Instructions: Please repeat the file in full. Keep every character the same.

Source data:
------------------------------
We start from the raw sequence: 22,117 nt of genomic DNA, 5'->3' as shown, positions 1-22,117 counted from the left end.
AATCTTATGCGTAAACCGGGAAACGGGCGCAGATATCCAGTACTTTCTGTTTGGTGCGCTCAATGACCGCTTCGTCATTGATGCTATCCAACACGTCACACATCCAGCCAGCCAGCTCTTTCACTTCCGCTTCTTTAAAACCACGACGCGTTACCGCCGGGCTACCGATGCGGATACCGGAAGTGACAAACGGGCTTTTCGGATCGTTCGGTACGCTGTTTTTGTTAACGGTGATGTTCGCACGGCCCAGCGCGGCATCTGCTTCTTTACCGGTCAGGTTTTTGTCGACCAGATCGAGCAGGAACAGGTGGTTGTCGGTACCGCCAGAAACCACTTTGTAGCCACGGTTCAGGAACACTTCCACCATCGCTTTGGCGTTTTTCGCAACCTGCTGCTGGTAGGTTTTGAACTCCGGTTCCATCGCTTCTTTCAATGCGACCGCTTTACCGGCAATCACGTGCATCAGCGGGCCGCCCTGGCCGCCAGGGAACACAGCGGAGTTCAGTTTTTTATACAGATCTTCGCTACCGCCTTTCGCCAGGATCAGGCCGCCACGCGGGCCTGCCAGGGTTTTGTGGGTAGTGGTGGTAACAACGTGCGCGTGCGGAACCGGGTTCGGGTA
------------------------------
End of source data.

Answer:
We start from the raw sequence: 22,117 nt of genomic DNA, 5'->3' as shown, positions 1-22,117 counted from the left end.
AATCTTATGCGTAAACCGGGAAACGGGCGCAGATATCCAGTACTTTCTGTTTGGTGCGCTCAATGACCGCTTCGTCATTGATGCTATCCAACACGTCACACATCCAGCCAGCCAGCTCTTTCACTTCCGCTTCTTTAAAACCACGACGCGTTACCGCCGGGCTACCGATGCGGATACCGGAAGTGACAAACGGGCTTTTCGGATCGTTCGGTACGCTGTTTTTGTTAACGGTGATGTTCGCACGGCCCAGCGCGGCATCTGCTTCTTTACCGGTCAGGTTTTTGTCGACCAGATCGAGCAGGAACAGGTGGTTGTCGGTACCGCCAGAAACCACTTTGTAGCCACGGTTCAGGAACACTTCCACCATCGCTTTGGCGTTTTTCGCAACCTGCTGCTGGTAGGTTTTGAACTCCGGTTCCATCGCTTCTTTCAATGCGACCGCTTTACCGGCAATCACGTGCATCAGCGGGCCGCCCTGGCCGCCAGGGAACACAGCGGAGTTCAGTTTTTTATACAGATCTTCGCTACCGCCTTTCGCCAGGATCAGGCCGCCACGCGGGCCTGCCAGGGTTTTGTGGGTAGTGGTGGTAACAACGTGCGCGTGCGGAACCGGGTTCGGGTA